Queensland’s Department of Health has kicked off one of the largest IT modernisation projects in the state’s history, outlining a solid $1.26 billion in planned investment to bring its IT systems into the modern age and advertising for a chief information officer to lead the ’20-year’ strategy.

news TPG has told iiNet staff that it will maintain the iiNet and Internode brands as well as the pair’s call centre operations, as...

The National Broadband Network should not be broken up into smaller parts. It should not be set up to compete with itself. And it should most definitely not be sold off to the private market. There is only one thing that the Government should do with the NBN. It should damn well get on with the job of building it.

Australian online printer cartridge retailer CartridgesDirect will shortly replace its existing Magenta-based web platform with a whole of business ecommerce solution from NetSuite, as the US software as a service firm continued to pick up mid-sized customer wins in Australia.

news The Northern Territory Police Force has revealed it is rapidly expanding its use of facial recognition technology it has purchased from Japanese vendor...

Cooling Optimize is a solution from Schneider Electric which continuously optimises airflow in your datacentre facility, delivering improved reliability and availability.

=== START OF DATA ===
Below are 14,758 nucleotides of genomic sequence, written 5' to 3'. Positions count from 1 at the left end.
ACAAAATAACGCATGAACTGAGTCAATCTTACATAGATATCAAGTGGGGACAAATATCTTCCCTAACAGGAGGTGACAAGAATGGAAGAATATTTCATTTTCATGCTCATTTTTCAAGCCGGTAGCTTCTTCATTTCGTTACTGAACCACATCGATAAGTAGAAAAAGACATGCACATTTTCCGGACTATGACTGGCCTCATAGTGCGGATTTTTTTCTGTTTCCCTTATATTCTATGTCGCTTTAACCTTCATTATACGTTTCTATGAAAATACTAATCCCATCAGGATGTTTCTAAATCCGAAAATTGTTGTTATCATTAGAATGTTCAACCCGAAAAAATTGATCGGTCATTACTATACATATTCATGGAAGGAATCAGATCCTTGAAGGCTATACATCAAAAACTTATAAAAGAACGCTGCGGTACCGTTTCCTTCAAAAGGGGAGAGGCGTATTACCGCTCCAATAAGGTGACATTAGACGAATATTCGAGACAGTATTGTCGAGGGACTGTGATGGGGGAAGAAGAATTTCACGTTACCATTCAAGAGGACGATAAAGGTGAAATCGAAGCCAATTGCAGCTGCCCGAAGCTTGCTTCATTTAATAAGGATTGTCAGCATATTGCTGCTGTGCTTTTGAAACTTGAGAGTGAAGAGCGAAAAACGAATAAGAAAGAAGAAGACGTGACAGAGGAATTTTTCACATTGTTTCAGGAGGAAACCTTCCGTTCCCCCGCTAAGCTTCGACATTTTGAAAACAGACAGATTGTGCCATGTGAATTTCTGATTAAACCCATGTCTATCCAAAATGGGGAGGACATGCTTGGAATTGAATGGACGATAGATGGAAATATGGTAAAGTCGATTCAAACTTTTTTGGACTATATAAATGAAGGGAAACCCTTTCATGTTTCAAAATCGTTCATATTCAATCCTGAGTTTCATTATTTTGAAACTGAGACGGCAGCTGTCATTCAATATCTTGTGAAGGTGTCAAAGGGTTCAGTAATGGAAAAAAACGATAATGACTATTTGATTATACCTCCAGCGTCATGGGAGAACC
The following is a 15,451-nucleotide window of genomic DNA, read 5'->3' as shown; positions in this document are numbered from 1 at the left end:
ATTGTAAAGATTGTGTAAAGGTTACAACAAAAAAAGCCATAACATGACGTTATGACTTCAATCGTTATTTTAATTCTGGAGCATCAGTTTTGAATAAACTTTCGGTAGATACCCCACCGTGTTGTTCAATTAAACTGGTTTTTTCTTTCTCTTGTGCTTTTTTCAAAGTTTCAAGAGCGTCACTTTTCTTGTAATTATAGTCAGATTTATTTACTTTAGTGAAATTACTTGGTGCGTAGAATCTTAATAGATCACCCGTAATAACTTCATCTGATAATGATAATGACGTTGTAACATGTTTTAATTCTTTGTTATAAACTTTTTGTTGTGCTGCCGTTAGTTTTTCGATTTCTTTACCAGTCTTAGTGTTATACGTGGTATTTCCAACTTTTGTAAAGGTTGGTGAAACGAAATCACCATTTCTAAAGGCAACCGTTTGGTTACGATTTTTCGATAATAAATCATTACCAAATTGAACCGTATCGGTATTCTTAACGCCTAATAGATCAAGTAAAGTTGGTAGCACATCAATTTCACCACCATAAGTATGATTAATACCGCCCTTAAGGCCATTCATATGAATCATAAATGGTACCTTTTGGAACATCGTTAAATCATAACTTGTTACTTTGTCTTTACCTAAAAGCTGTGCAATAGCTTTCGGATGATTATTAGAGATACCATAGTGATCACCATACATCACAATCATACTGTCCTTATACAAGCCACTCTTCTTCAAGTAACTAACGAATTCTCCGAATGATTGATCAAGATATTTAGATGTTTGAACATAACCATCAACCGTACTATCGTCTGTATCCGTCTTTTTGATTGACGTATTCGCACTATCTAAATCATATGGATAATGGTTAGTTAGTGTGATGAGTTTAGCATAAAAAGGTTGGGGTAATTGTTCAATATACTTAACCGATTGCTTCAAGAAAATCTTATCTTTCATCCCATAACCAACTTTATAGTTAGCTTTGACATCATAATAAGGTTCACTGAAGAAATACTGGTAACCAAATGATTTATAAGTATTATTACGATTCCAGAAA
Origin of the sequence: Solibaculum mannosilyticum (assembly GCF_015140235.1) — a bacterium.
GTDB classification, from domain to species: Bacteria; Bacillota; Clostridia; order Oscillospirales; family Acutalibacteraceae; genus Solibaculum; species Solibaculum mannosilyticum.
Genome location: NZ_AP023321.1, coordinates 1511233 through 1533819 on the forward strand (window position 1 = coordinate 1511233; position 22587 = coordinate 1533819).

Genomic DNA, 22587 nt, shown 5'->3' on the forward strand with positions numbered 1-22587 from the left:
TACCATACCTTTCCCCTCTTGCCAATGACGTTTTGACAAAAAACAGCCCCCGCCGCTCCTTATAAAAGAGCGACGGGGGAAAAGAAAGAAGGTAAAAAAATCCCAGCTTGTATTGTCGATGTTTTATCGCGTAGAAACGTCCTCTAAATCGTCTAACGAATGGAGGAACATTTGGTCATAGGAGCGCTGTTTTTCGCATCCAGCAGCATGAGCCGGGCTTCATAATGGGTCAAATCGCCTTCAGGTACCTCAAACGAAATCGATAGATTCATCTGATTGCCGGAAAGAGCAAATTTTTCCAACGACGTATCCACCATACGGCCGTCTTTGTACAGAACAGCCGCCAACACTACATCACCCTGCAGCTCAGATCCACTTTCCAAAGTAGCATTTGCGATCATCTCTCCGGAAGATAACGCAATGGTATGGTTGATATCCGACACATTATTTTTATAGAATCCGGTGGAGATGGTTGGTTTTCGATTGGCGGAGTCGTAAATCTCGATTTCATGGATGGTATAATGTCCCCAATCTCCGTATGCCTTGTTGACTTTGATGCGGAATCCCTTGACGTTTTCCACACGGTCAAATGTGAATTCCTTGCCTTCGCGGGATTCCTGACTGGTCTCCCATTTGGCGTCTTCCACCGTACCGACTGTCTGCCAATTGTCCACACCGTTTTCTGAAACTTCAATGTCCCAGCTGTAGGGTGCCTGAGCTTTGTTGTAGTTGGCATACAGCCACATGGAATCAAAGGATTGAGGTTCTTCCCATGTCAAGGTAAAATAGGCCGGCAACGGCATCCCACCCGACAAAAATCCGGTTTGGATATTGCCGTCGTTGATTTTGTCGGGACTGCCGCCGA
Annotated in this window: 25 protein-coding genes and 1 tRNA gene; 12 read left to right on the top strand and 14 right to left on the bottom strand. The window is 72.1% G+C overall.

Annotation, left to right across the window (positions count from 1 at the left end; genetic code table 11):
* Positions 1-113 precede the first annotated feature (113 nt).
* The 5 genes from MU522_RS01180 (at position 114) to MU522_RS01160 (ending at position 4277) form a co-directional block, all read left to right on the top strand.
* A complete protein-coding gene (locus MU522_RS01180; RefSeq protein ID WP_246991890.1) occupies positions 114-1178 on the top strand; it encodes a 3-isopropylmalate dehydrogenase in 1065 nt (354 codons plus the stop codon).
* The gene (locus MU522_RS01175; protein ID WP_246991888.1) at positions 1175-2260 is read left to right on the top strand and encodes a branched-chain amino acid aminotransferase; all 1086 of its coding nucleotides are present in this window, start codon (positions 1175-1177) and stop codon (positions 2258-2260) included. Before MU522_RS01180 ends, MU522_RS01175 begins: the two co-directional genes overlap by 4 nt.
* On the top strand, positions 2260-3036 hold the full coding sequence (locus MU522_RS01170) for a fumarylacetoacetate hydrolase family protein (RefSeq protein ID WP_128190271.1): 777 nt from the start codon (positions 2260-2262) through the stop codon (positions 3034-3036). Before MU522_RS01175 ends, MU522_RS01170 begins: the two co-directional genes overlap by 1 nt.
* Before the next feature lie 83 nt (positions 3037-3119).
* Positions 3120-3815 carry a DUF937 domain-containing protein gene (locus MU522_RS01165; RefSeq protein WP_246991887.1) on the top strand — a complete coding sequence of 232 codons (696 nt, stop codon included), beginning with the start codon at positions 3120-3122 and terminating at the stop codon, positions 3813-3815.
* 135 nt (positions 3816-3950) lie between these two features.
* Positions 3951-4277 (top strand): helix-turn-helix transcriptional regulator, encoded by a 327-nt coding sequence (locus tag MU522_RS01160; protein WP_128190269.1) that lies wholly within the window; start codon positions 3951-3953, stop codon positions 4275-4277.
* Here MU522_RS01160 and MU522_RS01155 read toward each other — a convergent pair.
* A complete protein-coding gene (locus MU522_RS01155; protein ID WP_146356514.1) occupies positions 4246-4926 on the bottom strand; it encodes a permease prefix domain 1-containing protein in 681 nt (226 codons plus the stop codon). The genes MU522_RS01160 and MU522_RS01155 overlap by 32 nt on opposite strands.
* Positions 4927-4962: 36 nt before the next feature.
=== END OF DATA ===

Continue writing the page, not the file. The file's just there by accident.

In essence, what we’re seeing here is that Dallas Buyers Club and Marque Lawyers have decided to more or less accept Justice Perram’s ruling, but may be seeking to reword their approach to alleged copyright infringers to still target them for facilitating uploading of content online (as occurs in a BitTorrent situation, for example), rather than merely targeting them for downloading material.

TPG appears to have dumped one of the longest-standing public faces associated with national broadband provider Internode and its parent iiNet, with South Australia-based technology public relations agent John Harris becoming the latest individual to part ways with the group following the TPG acquisition.

So it's come to this. Other first-world countries are pushing so hard to attract lucrative technology startups to their shores to grow their own digital economies that they are actually paying to fly Australian entrepreneurs overseas to check out the local scene.

Global Internet networks expert Geoff Huston this week said Australia was at risk of being positioned as the “Global Village Idiot” courtesy of the Data Retention legislation passed by the “bureaucrats” in the Government, alleging that none of the organisations in support of the policy actually understand technology.

You may recall how earlier this week it was revealed that Dyson Heydon, former High Court judge and now head of the Royal Commission into Trade Union Governance and Corruption, had admitted he did not use a computer at either of his offices and did not know how to send and receive emails. Well, the plot thickens.

New polling data released over the past several weeks has shown that national support for Labor’s version of the National Broadband Network is weakening, in the context that Australians appear to strongly approve of the job that Malcolm Turnbull is doing as Communications Minister.

The chair of the competition regulator has repeated his view that the NBN company should ultimately be broken up into chunks that would compete with each other, in comments that appear to run directly contrary to the complementary network design model currently being pursued by the company.